Antibodies from llamas could offer a defense against the COVID-19 coronavirus in the future after researchers found they staved off SARS and MERS viruses, according to a study published the journal Cell.
The researchers focused their study on antibodies from one specific llama named Winter, a four-year-old resident of Belgium.
For all the latest headlines follow our Google News channel online or via the app.
“In collaboration with our colleagues at Ghent University in Belgium, we vaccinated a 4-year-old llama, named Winter, with the coronavirus spike proteins from the viruses that caused the MERS and SARS outbreaks. From the llama, we were able to isolate two really potently neutralizing antibodies: one directed against MERS, one directed against
SARS,” Daniel Wrapp, a co-author of the study, told Vermont Public Radio earlier this week.
For more coronavirus news, visit our dedicated page.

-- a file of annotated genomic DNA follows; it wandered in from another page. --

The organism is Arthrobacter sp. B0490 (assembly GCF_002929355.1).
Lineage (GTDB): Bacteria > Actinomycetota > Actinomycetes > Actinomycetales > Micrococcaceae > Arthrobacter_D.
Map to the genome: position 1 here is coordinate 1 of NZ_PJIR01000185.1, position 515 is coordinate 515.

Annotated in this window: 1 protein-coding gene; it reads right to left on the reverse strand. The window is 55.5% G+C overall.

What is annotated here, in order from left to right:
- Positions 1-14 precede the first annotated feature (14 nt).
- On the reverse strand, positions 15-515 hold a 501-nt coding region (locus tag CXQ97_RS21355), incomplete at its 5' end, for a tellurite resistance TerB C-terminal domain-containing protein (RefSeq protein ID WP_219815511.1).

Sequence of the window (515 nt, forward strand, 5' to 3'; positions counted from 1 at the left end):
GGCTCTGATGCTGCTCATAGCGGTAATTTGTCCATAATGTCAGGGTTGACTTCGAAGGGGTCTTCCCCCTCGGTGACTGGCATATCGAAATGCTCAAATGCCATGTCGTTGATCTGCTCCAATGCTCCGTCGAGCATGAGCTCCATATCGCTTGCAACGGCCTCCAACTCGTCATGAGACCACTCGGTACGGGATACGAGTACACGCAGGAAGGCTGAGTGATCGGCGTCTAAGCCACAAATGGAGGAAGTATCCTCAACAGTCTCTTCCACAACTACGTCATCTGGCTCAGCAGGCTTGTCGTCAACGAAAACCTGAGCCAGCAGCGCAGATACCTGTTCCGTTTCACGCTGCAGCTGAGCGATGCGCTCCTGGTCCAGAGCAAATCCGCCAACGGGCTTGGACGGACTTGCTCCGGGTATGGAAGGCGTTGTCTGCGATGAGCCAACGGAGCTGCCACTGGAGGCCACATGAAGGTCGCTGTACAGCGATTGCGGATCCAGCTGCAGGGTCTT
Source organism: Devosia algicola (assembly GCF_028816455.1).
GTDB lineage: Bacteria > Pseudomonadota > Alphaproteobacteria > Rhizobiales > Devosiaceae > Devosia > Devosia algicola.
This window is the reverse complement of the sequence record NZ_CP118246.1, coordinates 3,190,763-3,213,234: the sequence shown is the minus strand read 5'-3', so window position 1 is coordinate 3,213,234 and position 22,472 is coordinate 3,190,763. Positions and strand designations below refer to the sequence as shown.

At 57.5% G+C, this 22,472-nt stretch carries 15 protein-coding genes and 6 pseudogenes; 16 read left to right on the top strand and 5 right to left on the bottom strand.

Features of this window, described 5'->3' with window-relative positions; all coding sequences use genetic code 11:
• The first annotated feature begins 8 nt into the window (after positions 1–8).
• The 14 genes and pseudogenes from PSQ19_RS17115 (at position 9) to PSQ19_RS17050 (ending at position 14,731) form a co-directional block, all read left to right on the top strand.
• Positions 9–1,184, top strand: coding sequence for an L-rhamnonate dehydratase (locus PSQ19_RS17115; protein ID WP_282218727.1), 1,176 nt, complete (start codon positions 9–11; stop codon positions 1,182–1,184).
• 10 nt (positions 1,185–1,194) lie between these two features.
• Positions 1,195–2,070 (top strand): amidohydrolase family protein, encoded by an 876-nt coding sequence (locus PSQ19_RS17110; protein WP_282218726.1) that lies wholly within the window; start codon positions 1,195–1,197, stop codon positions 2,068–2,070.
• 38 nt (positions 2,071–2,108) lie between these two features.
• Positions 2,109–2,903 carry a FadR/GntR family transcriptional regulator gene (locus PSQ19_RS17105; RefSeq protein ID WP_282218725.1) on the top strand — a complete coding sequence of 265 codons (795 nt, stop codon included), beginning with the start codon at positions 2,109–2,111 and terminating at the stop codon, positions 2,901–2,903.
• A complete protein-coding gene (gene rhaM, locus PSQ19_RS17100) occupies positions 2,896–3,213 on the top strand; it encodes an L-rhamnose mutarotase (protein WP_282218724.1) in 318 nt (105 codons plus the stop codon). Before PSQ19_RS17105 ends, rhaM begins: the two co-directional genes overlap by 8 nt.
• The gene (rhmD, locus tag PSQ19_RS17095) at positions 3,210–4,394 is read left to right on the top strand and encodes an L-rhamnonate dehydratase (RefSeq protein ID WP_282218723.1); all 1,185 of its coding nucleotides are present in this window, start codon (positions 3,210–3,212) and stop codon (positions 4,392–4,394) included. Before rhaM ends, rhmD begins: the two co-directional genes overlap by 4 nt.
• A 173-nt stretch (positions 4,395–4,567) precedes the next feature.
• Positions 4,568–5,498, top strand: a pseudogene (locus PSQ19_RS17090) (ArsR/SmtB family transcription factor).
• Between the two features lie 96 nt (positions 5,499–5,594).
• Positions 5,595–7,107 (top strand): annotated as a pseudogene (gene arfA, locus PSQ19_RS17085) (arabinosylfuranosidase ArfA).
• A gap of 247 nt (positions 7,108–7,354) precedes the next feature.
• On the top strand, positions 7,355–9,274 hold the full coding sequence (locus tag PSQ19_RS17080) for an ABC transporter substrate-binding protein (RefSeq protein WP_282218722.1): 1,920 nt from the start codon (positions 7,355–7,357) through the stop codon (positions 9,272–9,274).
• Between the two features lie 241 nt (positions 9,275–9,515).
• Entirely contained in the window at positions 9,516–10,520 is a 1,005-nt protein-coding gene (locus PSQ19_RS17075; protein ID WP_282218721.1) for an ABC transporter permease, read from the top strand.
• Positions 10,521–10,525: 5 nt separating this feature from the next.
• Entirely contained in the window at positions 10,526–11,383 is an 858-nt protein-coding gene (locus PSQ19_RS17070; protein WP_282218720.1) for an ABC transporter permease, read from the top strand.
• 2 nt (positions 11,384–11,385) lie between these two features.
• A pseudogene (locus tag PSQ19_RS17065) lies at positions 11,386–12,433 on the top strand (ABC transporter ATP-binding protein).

Wrapp said his team, who initially began to study Winter’s antibodies in 2016, began writing up the results when the global COVID-19 pandemic hit.
The researchers are now looking at working toward starting clinical trials, with the study’s lead author telling the New York Times that “if it works, llama Winter deserves a statue.”
Researchers hope that their trials could eventually lead to a treatment to help protect those individuals not yet infected, such as frontline healthcare workers.
Cats can spread coronavirus, cat-to-human COVID-19 transmission possible: Researchers
Coronavirus is less deadly than we thought, says German expert
Coronavirus: Two strains, 70 mutations of COVID-19 exist in the UAE, study finds
Llamas antibodies may help in coronavirus treatment: Researchers